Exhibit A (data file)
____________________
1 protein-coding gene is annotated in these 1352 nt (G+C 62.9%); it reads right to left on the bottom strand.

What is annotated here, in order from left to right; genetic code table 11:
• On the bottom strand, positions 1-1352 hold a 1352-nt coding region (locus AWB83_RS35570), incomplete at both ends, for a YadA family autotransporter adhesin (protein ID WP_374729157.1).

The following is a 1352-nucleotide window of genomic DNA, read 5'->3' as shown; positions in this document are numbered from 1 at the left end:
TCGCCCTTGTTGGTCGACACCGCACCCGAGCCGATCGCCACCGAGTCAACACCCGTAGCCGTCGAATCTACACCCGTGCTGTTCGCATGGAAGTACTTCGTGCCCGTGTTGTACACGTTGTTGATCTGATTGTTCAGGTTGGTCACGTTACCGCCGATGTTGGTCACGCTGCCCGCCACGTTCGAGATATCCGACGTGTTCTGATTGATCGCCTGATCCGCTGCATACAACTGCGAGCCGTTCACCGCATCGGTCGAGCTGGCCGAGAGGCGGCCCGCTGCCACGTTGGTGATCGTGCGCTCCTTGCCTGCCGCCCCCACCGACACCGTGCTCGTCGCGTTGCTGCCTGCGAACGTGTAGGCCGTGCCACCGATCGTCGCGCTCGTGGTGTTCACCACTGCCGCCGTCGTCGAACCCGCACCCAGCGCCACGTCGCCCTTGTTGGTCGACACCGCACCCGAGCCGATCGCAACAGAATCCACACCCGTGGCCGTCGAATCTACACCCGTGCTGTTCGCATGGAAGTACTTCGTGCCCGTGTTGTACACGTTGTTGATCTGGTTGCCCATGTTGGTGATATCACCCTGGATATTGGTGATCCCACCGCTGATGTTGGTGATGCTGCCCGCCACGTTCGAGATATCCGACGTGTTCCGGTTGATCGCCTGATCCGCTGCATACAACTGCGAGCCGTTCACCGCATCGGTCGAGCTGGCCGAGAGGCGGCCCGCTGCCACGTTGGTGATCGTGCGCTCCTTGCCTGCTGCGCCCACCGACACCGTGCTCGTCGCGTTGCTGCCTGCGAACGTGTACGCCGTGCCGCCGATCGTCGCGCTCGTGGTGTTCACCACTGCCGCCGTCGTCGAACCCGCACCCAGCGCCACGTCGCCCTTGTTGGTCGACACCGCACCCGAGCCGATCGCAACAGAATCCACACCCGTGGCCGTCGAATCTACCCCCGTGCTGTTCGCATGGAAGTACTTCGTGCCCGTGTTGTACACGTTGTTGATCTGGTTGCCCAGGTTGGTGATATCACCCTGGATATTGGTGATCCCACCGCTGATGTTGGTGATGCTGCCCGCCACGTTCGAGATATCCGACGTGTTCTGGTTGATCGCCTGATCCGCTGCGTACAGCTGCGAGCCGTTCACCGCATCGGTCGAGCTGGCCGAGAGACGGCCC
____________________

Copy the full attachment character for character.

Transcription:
1 protein-coding gene is annotated in these 1352 nt (G+C 62.9%); it reads right to left on the bottom strand.

What is annotated here, in order from left to right; genetic code table 11:
• On the bottom strand, positions 1-1352 hold a 1352-nt coding region (locus AWB83_RS35570), incomplete at both ends, for a YadA family autotransporter adhesin (protein ID WP_374729157.1).

The following is a 1352-nucleotide window of genomic DNA, read 5'->3' as shown; positions in this document are numbered from 1 at the left end:
TCGCCCTTGTTGGTCGACACCGCACCCGAGCCGATCGCCACCGAGTCAACACCCGTAGCCGTCGAATCTACACCCGTGCTGTTCGCATGGAAGTACTTCGTGCCCGTGTTGTACACGTTGTTGATCTGATTGTTCAGGTTGGTCACGTTACCGCCGATGTTGGTCACGCTGCCCGCCACGTTCGAGATATCCGACGTGTTCTGATTGATCGCCTGATCCGCTGCATACAACTGCGAGCCGTTCACCGCATCGGTCGAGCTGGCCGAGAGGCGGCCCGCTGCCACGTTGGTGATCGTGCGCTCCTTGCCTGCCGCCCCCACCGACACCGTGCTCGTCGCGTTGCTGCCTGCGAACGTGTAGGCCGTGCCACCGATCGTCGCGCTCGTGGTGTTCACCACTGCCGCCGTCGTCGAACCCGCACCCAGCGCCACGTCGCCCTTGTTGGTCGACACCGCACCCGAGCCGATCGCAACAGAATCCACACCCGTGGCCGTCGAATCTACACCCGTGCTGTTCGCATGGAAGTACTTCGTGCCCGTGTTGTACACGTTGTTGATCTGGTTGCCCATGTTGGTGATATCACCCTGGATATTGGTGATCCCACCGCTGATGTTGGTGATGCTGCCCGCCACGTTCGAGATATCCGACGTGTTCCGGTTGATCGCCTGATCCGCTGCATACAACTGCGAGCCGTTCACCGCATCGGTCGAGCTGGCCGAGAGGCGGCCCGCTGCCACGTTGGTGATCGTGCGCTCCTTGCCTGCTGCGCCCACCGACACCGTGCTCGTCGCGTTGCTGCCTGCGAACGTGTACGCCGTGCCGCCGATCGTCGCGCTCGTGGTGTTCACCACTGCCGCCGTCGTCGAACCCGCACCCAGCGCCACGTCGCCCTTGTTGGTCGACACCGCACCCGAGCCGATCGCAACAGAATCCACACCCGTGGCCGTCGAATCTACCCCCGTGCTGTTCGCATGGAAGTACTTCGTGCCCGTGTTGTACACGTTGTTGATCTGGTTGCCCAGGTTGGTGATATCACCCTGGATATTGGTGATCCCACCGCTGATGTTGGTGATGCTGCCCGCCACGTTCGAGATATCCGACGTGTTCTGGTTGATCGCCTGATCCGCTGCGTACAGCTGCGAGCCGTTCACCGCATCGGTCGAGCTGGCCGAGAGACGGCCC